In the ARCHES (A Randomized, Phase III Study of Androgen Deprivation Therapy with Enzalutamide or Placebo in Men with Metastatic Hormone-Sensitive Prostate Cancer) trial, 1150 men with mHSPC were randomized to enzalutamide 160 mg daily or placebo plus ADT. Patients were again stratified by volume of disease and by use of early docetaxel. Primary endpoint for this trial was radiographic progression-free survival (rPFS) with a hazard ratio at 3 years favoring the enzalutamide group of 0.39; 95% CI, 0.33–0.47; P < 0.001). The treatment effect was maintained regardless of disease status or receipt of early docetaxel. Overall survival data were immature at time of first published analysis [6▪▪].

Apalutamide, another next-generation androgen-receptor inhibitor, was also recently evaluated in the setting of mHSPC with the TITAN (Targeted Investigational Treatment Analysis of Novel Antiandrogen) trial, which randomized 1052 men with newly diagnosed mHSPC to apalutamide 240 mg daily plus ADT versus placebo plus ADT. Like in the ARCHES trial, the primary endpoint was rPFS and patients were stratified by disease volume status and prior use of docetaxel. At first interim analysis, with a median 22.7 months follow-up, the percentage of patients with rPFS in the apalutamide group was 68.2 versus 47.5% in the placebo group representing a hazard ratio for progression or death favoring apalutamide of 0.48; 95% CI, 0.39–0.60; P < 0.001. Notably, an overall survival advantage was also detected at 24 months with 82.4% of patients alive in the apalutamide group versus 73.5% in the placebo group representing a hazard ratio for death favoring apalutamide of 0.67; 95% CI, 0.51–0.89; P = 0.005. Although the rPFS advantage for patients receiving apalutamide was preserved regardless of volume status of disease or previous docetaxel, the statistically significant advantage in OS disappeared in the subgroup of patients who received previous docetaxel [7▪▪].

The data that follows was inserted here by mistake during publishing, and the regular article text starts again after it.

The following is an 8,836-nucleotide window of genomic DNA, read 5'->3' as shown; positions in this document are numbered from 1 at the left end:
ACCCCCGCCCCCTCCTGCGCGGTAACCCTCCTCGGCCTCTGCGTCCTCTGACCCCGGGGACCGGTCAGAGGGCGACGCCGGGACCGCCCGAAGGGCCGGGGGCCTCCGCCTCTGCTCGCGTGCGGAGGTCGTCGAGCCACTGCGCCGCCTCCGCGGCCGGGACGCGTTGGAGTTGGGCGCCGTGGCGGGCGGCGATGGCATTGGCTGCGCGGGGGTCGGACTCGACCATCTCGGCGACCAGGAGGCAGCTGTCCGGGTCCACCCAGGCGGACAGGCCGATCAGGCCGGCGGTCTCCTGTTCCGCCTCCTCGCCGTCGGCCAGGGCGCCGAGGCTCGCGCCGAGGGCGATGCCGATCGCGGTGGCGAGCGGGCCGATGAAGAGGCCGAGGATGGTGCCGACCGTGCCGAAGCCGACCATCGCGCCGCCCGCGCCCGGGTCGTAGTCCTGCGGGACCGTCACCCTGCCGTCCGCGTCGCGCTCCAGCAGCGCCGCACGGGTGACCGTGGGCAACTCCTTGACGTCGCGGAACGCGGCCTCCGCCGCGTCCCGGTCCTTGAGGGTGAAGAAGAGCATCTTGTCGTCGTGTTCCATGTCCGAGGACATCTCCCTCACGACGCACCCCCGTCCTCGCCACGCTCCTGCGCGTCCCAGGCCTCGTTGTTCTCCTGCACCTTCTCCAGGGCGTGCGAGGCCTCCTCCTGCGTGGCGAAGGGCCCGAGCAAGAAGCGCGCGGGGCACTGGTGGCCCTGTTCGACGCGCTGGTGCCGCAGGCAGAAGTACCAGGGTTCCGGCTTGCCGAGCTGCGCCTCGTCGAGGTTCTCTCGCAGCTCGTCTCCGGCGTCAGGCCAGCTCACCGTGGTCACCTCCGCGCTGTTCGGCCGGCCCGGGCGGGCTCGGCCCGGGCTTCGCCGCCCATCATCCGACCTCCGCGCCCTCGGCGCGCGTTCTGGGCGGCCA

Remaining Questions In Metastatic Hormone-Sensitive Prostate Cancer


For a period of time, consensus interpretation of available data supported the use of docetaxel or abiraterone with ADT in the setting of newly diagnosed metastatic prostate cancer with results of the CHAARTED trial in particular suggesting that docetaxel be reserved for patients with high volume disease [3]. A recent update of data from STAMPEDE conflicts somewhat with this consensus with docetaxel conveying an overall survival advantage when combined with ADT in both low-volume and high-volume disease [8]. Three recent trials, ENZAMET, ARCHES, and TITAN, evaluating novel androgen-receptor inhibitors in mHSPC, suggest that there is also benefit to these drugs in combination with ADT in this disease space [5▪▪,6▪▪,7▪▪]. Unlike the earlier trials of abiraterone, these trials allowed concomitant use of early docetaxel. Although PFS endpoints did not seem influenced by use of early docetaxel in these trials, overall survival results were mixed in the relatively small subgroups of patients who received early docetaxel, suggesting that there may not be an additive benefit to cytotoxic chemotherapy plus novel androgen directed therapy in mHSPC. A recent meta-analysis of trials in the setting of mHSPC identified no indirect difference in relative overall survival advantage to docetaxel, abiraterone, enzalutamide, or apalutamide when combined with ADT as compared to ADT alone [9]. It may be that toxicity profile becomes a determining factor in clinician decision making in this disease space, and one particular side effect of note may become ‘financial toxicity [10]’. One recent analysis calculated an incremental cost effectiveness ratio or United States dollar per quality adjusted life year added of $34 723 for a regimen of early docetaxel plus ADT versus $295 212 for early abiraterone plus ADT representing a clear cost advantage to the cytotoxic agent [11].

An Expanding Treatment Space: Nonmetastatic Castration-Resistant Prostate Cancer